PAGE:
House of the Dragon remains ard to watch, but you can't look away. The best thing on TV right now.
Warning spoilers ahead for House of the Dragon episode 10. Welp, after ten weeks of teasing us the Targaryen civil war, the Dance of the Dragons has finally begun, but who’d have thought the whole thing could have been avoided? Anyway, we’re getting ahead of ourselves. Our episode begins on Dragonstone, where Rhaenyra Targaryen (Emma D’Arcy) and her son Lucerys (Olivia Cooke) argue over duty.
Rhaenyra tells her son that we don’t choose our destinies but that we must rise to them all the same. Lucerys counters, arguing he’s not perfect like his mother, but she reassures him she was not born this way; she grew into the role. Before they can continue, though, Princess Rhaenys and Meleys arrive with news from Kings Landing.
Rhaenys (Eve Best) tells her cousin that Alicent (Olivia Cooke) and Otto (Rhys Ifans) have had Aegon II Targaryen (Tom Glynn-Carney) crowned king in front of the common folk. A furious Daemon Targaryen (Matt Smith) demands to know how his brother died, but before the pair can take any action, Rhaenyra starts to give birth to her baby prematurely, forcing her to take to her chambers.
With Rhaenyra bedridden, Daemon immediately starts planning a war in her name, coordinating with his fellow Blacks (Rhaenyra’s supporters) to organise support in Westeros. Rhaenyra’s son Jacaerys tries his best to stop the rogue prince, but he’s too forceful for the younger man and ravens are sent to the lords and ladies of the mainland.
Daemon’s excitement at the potential for violence, however, is short-lived. Rhaenyra gives birth to a stillborn baby boy, and the royal family have him quickly cremated. We’ve come to expect blood and screams from House of the Dragon, but this isn’t a thrilling action scene or a moment of cathartic violence. It’s heartbreaking, painful, and sad.
There’s little time to mourn, though, as Ser Erryk Cargyll (Elliott Tittensor) arrives carrying Viserys’ old crown. Placing it upon her head, Rhaenyra declares herself Queen of the Seven Kingdoms and the plans for war begin in earnest.
Despite naming herself Queen, Rhaenyra finds herself trapped in the same situation she was in at King’s Landing. Men, in particular Daemon, speak for her. Still, he at least does have a plan. The Blacks will use Harrenhal as a base from which to retake their throne.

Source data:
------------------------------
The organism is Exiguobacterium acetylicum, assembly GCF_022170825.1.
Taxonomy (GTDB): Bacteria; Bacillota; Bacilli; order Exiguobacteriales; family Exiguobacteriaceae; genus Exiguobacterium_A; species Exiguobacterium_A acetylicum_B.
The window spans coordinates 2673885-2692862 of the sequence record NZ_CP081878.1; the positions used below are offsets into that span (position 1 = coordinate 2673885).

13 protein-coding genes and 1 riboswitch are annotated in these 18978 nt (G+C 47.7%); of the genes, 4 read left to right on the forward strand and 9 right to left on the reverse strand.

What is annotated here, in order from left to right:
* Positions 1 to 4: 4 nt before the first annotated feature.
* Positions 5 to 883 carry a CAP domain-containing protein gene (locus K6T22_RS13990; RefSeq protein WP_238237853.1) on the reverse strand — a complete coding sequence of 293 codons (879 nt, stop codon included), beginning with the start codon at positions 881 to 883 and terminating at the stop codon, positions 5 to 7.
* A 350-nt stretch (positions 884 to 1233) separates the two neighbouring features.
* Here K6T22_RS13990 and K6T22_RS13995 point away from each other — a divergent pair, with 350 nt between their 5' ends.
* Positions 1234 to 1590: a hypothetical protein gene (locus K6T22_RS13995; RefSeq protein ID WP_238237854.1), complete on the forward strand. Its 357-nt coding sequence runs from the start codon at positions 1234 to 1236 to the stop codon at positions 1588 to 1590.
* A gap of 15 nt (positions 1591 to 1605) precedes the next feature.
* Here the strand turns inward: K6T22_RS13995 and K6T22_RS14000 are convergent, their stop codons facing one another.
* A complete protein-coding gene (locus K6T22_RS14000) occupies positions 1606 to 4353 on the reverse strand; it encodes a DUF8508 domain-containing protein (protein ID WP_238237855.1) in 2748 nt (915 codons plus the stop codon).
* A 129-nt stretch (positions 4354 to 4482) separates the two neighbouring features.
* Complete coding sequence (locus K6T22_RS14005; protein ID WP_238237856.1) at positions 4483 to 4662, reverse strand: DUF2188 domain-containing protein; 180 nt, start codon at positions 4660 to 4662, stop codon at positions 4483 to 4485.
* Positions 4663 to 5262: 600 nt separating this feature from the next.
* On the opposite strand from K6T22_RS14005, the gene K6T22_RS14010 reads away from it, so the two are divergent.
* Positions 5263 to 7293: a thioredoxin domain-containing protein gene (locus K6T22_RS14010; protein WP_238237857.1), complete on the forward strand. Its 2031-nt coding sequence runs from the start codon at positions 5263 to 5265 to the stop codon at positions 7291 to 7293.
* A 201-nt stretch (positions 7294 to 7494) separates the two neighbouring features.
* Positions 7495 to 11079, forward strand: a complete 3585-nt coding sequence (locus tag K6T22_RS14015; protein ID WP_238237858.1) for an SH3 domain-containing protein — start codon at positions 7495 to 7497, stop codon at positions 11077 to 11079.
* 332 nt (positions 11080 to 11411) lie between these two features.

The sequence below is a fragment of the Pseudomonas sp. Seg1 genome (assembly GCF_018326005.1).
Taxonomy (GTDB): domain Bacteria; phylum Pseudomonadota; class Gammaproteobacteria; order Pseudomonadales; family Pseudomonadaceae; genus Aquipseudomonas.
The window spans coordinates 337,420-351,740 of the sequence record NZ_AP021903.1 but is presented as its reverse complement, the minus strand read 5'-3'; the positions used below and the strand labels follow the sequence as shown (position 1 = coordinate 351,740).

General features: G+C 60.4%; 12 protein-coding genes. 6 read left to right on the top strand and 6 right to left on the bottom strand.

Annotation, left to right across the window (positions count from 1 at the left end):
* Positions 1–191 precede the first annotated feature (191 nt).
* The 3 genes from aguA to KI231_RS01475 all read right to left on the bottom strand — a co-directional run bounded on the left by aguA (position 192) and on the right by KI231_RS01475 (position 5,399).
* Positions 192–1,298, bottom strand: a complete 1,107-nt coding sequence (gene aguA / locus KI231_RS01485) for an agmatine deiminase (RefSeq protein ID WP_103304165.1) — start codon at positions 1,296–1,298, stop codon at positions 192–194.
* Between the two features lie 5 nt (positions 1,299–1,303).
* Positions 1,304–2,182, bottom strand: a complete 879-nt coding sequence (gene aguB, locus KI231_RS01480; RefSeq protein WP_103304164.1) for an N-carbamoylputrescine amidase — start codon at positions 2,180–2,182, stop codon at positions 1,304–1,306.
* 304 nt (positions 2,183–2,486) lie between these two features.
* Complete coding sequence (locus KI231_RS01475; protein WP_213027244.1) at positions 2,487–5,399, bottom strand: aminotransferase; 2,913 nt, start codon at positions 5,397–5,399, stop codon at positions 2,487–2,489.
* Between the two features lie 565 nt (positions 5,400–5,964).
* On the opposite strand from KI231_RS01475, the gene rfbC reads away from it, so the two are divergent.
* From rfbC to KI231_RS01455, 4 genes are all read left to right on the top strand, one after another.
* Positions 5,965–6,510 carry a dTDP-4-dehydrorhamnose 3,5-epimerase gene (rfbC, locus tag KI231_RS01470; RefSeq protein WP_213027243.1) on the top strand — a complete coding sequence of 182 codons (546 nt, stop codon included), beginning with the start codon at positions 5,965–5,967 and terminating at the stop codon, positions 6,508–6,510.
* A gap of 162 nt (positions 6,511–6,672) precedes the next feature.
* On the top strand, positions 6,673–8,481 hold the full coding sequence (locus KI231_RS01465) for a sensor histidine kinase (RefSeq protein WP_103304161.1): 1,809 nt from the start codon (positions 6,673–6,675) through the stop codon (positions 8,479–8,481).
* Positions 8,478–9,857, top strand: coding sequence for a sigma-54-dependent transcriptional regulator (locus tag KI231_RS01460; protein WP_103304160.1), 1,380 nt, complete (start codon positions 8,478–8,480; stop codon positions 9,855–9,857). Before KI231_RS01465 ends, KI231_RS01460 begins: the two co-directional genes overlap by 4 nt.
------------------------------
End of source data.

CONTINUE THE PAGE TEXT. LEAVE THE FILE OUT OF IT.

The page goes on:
Before Rhaenyra’s men can be despatched, the Greens (Aegon’s supporters) arrive, led by Otto. Rhaenyra and Daemon meet with him, and he offers generous terms for their surrender. Rhaenyra’s sons will all be given positions at court and allowed to rule Dragonstone as they see fit, but the Blacks must surrender any claim to the Iron Throne.
Daemon, being, well, Daemon, is itching to kill Otto, but Rhaenyra is reminded of her friendship with Alicent and tells the Greens she will give them an answer in 24 hours. That night Daemon and Rhaenyra argue over Otto’s offer, and when the Queen reminds her husband of the Song of Ice and Fire prophecy, he chokes her.
Again Game of Thrones has never shied away from violence. Still, such a shocking display of domestic abuse is highly disarming and reminds us that despite being played by the charming Smith, Daemon is, in his words, a “c*nt” and a power-hungry one at that.
As Daemon tells her his brother only believes in prophecy because t made his own feckless rule mean something, Rhaenyra realises he does not know about the prophecy.
In a nearby bed chamber, Corlys Velaryon (Steve Toussaint) finally wakes from his fever and finds Rhaenys watching over him. Corlys isn’t keen to embroil himself and his house in Rhaenyra’s war, especially considering the ruin she’s brought to the Velaryons in her quest for power.
Rhaenys contradicts her husband, explaining how Rhaenyra is fighting to avoid war. Soon after, Corlys swears his loyalty to Rhaenyra and offers to blockade King’s Landing, hopefully ending the war peacefully.
With Daemon missing (he’s gone hunting dragons after his violent outburst, Rhaenyra is finally able to take charge of her own war and despatches her sons to Storms End, Winterfell, and the Eyrie seeking allies. Her only command is that they act diplomats, not soldiers, and she bars them from fighting.
Lucerys arrives at Storm Ends hoping to convince the Baratheons to join his mother’s cause. As he flies over, the sight of Rhagar alerts him that his uncle Prince Aemond has already arrived, and Borros Baratheon is less than receptive to Rhaenyra’s message.
When Lucerys turns to go, Aemond rubs salt in an old wound calling the boy “Lord Strong”. Aemond then demands Lucerys finally repay an old debt and cut out his eye, which the boy refuses to do. Not wanting blood spilt in his halls, Borros has Lucerys escorted out to his dragon Arrax, but it’s too little too late.
Aemond and Vhagar chase down Lucerys and Arrax as they fly away, and both boys momentarily lose control of their dragons. In the melee, the much larger Vhagar devours Arrax killing Lucerys.
Did Aemond mean to do it? Honestly, it doesn’t look like it, but it’s too hard to say. Ultimately it’s Lucerys death that forces Rhaenyra’s hand. In the last dreadful moments of the episode, Rhaenyra is informed of her son’s death and coldly stares forward, clearly ready for war.
It’s a wonderfully compelling cliffhanger to leave the first season on and a desperately sad one as well. All the coming bloodshed could have been so easily avoided were it not for petty grievances and silly rivalries. All in all, though, The Black Queen was an excellent conclusion to House of the Dragon, and we can’t wait to see the fantasy series return.